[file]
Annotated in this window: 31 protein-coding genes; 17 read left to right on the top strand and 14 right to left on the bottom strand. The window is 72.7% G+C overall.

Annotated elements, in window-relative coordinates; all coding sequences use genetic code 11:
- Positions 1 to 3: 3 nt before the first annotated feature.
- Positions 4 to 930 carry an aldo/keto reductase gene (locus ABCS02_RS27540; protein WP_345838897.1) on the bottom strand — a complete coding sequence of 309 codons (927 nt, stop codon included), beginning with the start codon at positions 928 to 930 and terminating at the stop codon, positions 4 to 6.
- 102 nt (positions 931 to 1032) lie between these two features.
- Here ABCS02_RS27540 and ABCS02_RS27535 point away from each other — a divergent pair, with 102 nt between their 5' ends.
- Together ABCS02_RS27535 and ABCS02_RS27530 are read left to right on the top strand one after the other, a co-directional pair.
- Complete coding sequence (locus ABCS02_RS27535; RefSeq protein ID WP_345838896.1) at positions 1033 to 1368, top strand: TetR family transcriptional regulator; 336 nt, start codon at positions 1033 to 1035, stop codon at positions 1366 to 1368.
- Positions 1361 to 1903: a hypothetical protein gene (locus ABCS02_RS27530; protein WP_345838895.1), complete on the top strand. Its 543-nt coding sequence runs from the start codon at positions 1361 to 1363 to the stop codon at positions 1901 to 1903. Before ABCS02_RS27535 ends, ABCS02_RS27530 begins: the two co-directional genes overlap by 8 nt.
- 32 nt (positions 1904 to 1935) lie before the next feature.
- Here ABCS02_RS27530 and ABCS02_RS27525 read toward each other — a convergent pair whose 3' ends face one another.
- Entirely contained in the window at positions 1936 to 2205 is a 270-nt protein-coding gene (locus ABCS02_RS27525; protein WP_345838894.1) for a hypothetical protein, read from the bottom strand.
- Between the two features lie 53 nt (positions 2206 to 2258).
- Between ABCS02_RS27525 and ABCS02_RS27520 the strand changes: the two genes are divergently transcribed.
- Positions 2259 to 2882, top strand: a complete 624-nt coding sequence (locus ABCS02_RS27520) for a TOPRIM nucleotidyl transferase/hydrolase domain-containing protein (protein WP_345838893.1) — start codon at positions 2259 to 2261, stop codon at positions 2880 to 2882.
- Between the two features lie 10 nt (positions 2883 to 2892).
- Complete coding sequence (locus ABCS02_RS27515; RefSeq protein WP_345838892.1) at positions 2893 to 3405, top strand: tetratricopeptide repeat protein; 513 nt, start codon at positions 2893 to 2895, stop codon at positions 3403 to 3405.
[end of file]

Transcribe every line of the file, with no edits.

Annotated in this window: 31 protein-coding genes; 17 read left to right on the top strand and 14 right to left on the bottom strand. The window is 72.7% G+C overall.

Annotated elements, in window-relative coordinates; all coding sequences use genetic code 11:
- Positions 1 to 3: 3 nt before the first annotated feature.
- Positions 4 to 930 carry an aldo/keto reductase gene (locus ABCS02_RS27540; protein WP_345838897.1) on the bottom strand — a complete coding sequence of 309 codons (927 nt, stop codon included), beginning with the start codon at positions 928 to 930 and terminating at the stop codon, positions 4 to 6.
- 102 nt (positions 931 to 1032) lie between these two features.
- Here ABCS02_RS27540 and ABCS02_RS27535 point away from each other — a divergent pair, with 102 nt between their 5' ends.
- Together ABCS02_RS27535 and ABCS02_RS27530 are read left to right on the top strand one after the other, a co-directional pair.
- Complete coding sequence (locus ABCS02_RS27535; RefSeq protein ID WP_345838896.1) at positions 1033 to 1368, top strand: TetR family transcriptional regulator; 336 nt, start codon at positions 1033 to 1035, stop codon at positions 1366 to 1368.
- Positions 1361 to 1903: a hypothetical protein gene (locus ABCS02_RS27530; protein WP_345838895.1), complete on the top strand. Its 543-nt coding sequence runs from the start codon at positions 1361 to 1363 to the stop codon at positions 1901 to 1903. Before ABCS02_RS27535 ends, ABCS02_RS27530 begins: the two co-directional genes overlap by 8 nt.
- 32 nt (positions 1904 to 1935) lie before the next feature.
- Here ABCS02_RS27530 and ABCS02_RS27525 read toward each other — a convergent pair whose 3' ends face one another.
- Entirely contained in the window at positions 1936 to 2205 is a 270-nt protein-coding gene (locus ABCS02_RS27525; protein WP_345838894.1) for a hypothetical protein, read from the bottom strand.
- Between the two features lie 53 nt (positions 2206 to 2258).
- Between ABCS02_RS27525 and ABCS02_RS27520 the strand changes: the two genes are divergently transcribed.
- Positions 2259 to 2882, top strand: a complete 624-nt coding sequence (locus ABCS02_RS27520) for a TOPRIM nucleotidyl transferase/hydrolase domain-containing protein (protein WP_345838893.1) — start codon at positions 2259 to 2261, stop codon at positions 2880 to 2882.
- Between the two features lie 10 nt (positions 2883 to 2892).
- Complete coding sequence (locus ABCS02_RS27515; RefSeq protein WP_345838892.1) at positions 2893 to 3405, top strand: tetratricopeptide repeat protein; 513 nt, start codon at positions 2893 to 2895, stop codon at positions 3403 to 3405.